Tuesday, November 26, 2013

The Gift of Thankfulness

When I was a little girl I had terrible dreams, night terrors, really.  I dreamt of running, being chased, dressed in rags, being hunted.  I could feel the cold, hear the dogs.  I ran, under cover of darkness, stumbling through snowbanks and hiding under dilapidated porches.  My dreams were always the same and even as a child they drove me to my knees in prayer.

We didn't have a television when I was little and we never went to the movies. I didn't have any scary images filling my mind. My childhood was wholesome and uncomplicated - and yet I dreamed unspeakable dreams.   I couldn't understand my dreams.  I had no idea where they had come from.  I knew only that they terrified me and filled me with dread.  And then I read "The Diary of Anne Frank".  At 9 years old, I sat curled in a chair next to the wood stove, engrossed in the story of young Anne, knowing in the very core of my being that this atrocious persecution was the stuff that filled my dreams.

That night, as I lay in my cozy, warm bed, I prayed.  I thanked God for warm blankets and a roof over my head.  I thanked Him for enough food to eat and indoor plumbing.  I thanked Him for my family and my gloves and my boots.  I lay in bed thanking God for every good thing I could think of.

My dreams kept coming, however, they didn't scare me as they once had.  I dreamt of running with my family and hiding and always being two steps ahead of my pursuers.  I dreamt of hiding in plain sight yet never being seen.  As a little girl, I began to plan for the future rather than fear it.

I grew up.  The dreams ceased, for the most part anyway.  I got married, had children and chased the American Dream.  Even so, every night when I got into bed, I would thank God with a grateful heart.  When the weather was snowing and blowing outside, I would snuggle into my blankets and thank the Lord for my comfortable bed and warm quilts.  And I would know that this could all end tomorrow.  Tomorrow, I could be on the run, cold and hungry.  But tonight I was warm and impossibility comfortable and I was thankful.

When we moved to our "Little Shouse on the Prairie",  I learned to be even more thankful.  Living without electricity or hot water or flushing toilets make me thankful to have oil lamps, a wood cookstove and an outhouse.  Living without refrigeration made me thankful for my pressure canner and living without a dryer made me thankful for the clothes horse my husband built for me.  But more than all of those things, I have learned to be thankful for every hardship, every inconvenience.  Why?  Because every difficult thing has been my schoolmaster.  Every impossible situation I have endured has strengthened me and built my faith.  Hardships and trials have wrought in me the great gift of thankfulness.  Because I have lived without, because I have struggled, I have the capacity to be truly thankful.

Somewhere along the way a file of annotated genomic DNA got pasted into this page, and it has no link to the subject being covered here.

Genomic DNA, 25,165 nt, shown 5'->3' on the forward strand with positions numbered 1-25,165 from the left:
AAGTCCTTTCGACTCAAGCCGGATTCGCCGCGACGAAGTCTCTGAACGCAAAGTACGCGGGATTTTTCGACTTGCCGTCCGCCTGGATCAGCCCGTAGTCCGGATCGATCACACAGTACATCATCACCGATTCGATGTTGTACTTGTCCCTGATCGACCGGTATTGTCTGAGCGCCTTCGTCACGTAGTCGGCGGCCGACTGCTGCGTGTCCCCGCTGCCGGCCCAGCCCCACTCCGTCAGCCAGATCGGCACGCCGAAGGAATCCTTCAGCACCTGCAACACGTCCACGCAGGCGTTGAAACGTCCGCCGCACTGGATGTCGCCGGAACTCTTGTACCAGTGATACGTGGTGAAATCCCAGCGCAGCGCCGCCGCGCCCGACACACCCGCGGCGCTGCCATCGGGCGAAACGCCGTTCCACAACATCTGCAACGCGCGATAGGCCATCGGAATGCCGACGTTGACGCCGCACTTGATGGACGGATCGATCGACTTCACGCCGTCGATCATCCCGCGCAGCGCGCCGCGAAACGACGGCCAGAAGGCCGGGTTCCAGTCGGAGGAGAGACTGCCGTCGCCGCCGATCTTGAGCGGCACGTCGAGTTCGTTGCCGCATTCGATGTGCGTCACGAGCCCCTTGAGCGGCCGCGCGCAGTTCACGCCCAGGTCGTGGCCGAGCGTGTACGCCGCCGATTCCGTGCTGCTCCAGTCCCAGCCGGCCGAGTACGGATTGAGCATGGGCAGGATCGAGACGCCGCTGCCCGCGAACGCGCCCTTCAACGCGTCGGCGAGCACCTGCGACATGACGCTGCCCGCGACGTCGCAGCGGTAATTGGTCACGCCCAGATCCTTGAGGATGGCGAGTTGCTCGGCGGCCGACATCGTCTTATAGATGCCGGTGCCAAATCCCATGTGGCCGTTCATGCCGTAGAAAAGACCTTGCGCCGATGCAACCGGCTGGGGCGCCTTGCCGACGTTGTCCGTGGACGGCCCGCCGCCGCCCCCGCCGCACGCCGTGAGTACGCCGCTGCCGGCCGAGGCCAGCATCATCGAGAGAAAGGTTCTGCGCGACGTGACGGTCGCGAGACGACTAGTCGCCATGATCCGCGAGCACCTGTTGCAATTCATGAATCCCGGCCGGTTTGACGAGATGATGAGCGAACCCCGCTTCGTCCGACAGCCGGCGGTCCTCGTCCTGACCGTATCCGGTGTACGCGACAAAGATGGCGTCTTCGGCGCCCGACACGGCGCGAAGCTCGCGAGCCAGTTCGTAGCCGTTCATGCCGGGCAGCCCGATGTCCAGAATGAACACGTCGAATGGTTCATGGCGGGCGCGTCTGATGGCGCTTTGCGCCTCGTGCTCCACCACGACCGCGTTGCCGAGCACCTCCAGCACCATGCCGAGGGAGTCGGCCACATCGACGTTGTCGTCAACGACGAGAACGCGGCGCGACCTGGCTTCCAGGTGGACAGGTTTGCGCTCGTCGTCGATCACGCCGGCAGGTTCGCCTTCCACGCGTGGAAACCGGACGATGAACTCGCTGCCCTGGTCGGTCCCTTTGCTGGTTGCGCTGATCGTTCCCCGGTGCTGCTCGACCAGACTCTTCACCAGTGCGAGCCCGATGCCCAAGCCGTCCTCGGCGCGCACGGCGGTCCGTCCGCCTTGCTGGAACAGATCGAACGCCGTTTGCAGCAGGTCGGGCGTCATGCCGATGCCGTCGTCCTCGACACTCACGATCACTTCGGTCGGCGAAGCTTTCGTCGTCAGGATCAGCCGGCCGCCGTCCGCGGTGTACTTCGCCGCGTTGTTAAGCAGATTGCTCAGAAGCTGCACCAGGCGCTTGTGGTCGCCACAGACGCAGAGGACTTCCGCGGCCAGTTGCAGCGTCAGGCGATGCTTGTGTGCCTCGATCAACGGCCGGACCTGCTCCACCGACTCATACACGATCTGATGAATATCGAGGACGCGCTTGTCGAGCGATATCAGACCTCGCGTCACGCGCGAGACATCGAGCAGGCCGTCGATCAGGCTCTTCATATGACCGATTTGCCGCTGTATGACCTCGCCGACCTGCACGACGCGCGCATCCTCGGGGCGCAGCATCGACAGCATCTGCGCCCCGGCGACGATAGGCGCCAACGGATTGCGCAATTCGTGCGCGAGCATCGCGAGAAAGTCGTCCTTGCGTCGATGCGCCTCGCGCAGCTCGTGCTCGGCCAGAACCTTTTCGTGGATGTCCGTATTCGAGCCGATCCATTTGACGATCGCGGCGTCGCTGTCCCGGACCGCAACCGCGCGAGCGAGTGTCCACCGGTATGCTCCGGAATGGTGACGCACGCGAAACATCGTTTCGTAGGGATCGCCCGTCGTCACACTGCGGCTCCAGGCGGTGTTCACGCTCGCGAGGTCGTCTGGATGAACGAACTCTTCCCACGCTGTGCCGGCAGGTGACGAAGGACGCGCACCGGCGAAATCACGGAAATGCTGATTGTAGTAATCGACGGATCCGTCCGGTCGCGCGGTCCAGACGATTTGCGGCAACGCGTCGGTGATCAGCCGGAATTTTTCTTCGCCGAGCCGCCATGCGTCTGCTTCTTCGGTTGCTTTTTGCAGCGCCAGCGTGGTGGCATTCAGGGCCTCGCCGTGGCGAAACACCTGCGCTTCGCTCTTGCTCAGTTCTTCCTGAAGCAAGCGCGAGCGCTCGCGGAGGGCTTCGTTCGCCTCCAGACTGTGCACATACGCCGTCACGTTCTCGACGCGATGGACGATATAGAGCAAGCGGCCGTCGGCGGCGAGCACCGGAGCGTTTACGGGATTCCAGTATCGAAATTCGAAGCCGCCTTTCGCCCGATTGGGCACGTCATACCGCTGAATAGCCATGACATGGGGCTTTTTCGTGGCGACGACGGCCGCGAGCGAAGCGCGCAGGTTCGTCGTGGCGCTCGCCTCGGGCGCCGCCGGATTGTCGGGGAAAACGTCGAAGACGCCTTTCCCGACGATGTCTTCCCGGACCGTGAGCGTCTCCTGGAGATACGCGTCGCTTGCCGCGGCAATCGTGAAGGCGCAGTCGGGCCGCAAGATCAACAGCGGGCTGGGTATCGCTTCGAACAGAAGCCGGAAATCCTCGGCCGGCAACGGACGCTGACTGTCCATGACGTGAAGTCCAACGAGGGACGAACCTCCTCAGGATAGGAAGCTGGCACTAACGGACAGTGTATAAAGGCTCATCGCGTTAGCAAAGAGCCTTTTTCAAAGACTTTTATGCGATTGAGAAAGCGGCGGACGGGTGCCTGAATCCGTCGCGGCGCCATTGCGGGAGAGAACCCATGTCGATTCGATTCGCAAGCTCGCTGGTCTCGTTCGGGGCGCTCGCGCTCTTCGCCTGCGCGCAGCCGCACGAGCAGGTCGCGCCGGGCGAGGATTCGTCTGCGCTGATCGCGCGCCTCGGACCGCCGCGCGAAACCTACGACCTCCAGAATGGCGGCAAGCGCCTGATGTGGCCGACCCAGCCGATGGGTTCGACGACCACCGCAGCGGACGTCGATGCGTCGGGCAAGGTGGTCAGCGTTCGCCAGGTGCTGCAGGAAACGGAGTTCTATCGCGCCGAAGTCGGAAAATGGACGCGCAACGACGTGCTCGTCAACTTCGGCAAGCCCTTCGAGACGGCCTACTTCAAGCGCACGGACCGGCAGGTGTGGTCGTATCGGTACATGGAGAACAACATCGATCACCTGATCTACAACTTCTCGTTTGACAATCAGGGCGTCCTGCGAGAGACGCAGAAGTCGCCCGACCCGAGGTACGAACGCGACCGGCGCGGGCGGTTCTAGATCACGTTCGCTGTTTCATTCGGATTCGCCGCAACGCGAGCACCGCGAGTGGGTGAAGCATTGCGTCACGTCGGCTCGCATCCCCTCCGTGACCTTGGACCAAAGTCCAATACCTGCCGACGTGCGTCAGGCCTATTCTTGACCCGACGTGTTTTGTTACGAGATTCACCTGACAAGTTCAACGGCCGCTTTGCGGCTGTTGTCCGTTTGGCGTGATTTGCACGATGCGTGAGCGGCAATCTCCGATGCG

When I crawl into bed tonight, I will thank God for my impossibly cozy, comfortable life.  I will thank Him for the hardships that He has allowed in my life, knowing they have been His way of preparing me to trust Him completely.  I will thank Him for my warm bed knowing that tomorrow I could be running for my life.  And even then, I will thank Him for preparing me, in His perfect wisdom, for just such a future.


  1. God is good all the time, all the time GOD is good!!!!! Amen and Amen.....
    Thank you for giving of your life experience.
    In HIM,

  2. Faith is built in the valleys. I know I have walked through many of those valleys with Him and I am ready (I hope) for what is ahead for each of us individually and for the nation as a whole. God bless you and your family with a blessed Thanksgiving.

  3. Enola,


    It was not the "Diary of Anne Frank" that started it with me, it was the cold war, talk of Nuclear attack by the Soviet Union and movies like the first "Mad Max in 1979, (I saw it when it came out) Road Warrior, 1981 (I was a freshman in high school when it came out) I used to read "Soldier of Fortune magazine" as a teenager. I also read the "Out of the Ashes" series of books where I was first heard the idea of the "Tri-States" or American Redoubt concept.

    Later, I then focused on chasing women, drinking beer and going in the military and forgot all about 'survivalist' concepts.
    I saw starving refugee's from one of the many civil wars in Africa when I was sent over their on Uncle Sam's dime' and that freaked me out. That always stuck with me. That became a nightmare of shorts for me.
    After the military I buried those memories and again focused on earthy pursuits, women, beer and college.
    I watched news footage of "Ruby Ridge" in the 1990's, and thought 'what a bunch of nuts" I also watched the ATF agents get shot up trying to storm the "Branch Davidian" compound in Waco, and later watch as "Janet Reno" at the DOJ burn down the compound. Again, I thought, what a bunch of nuts. Sorry for all those kids that got burned up in the bunker below the compound.

    I just followed along like all the other sheeple. Later I started learning the truth after hearing the 'other side of the story' from like minded people.
    I know can see our country falling apart like a third world country in Africa and knowing massive civil unrest is brewing.

    My worst nightmare is being homeless and being a refugee. I have seen what happens to refugee's and trust me, you don't want to go that route. That's why I am 'prepping. My nightmare may come true, but at least I will be way ahead of the game.

    I am thankful most of all for waking up. Thankful for all the extra stored food I have from the Mormon canneries. I am thankful all the supplies I have gathered and for all the like minded Christian friends and neighbors I have. I know others have mentioned that they have favorite Biblical charactors. I would say that for me is "Joseph of Aramethia'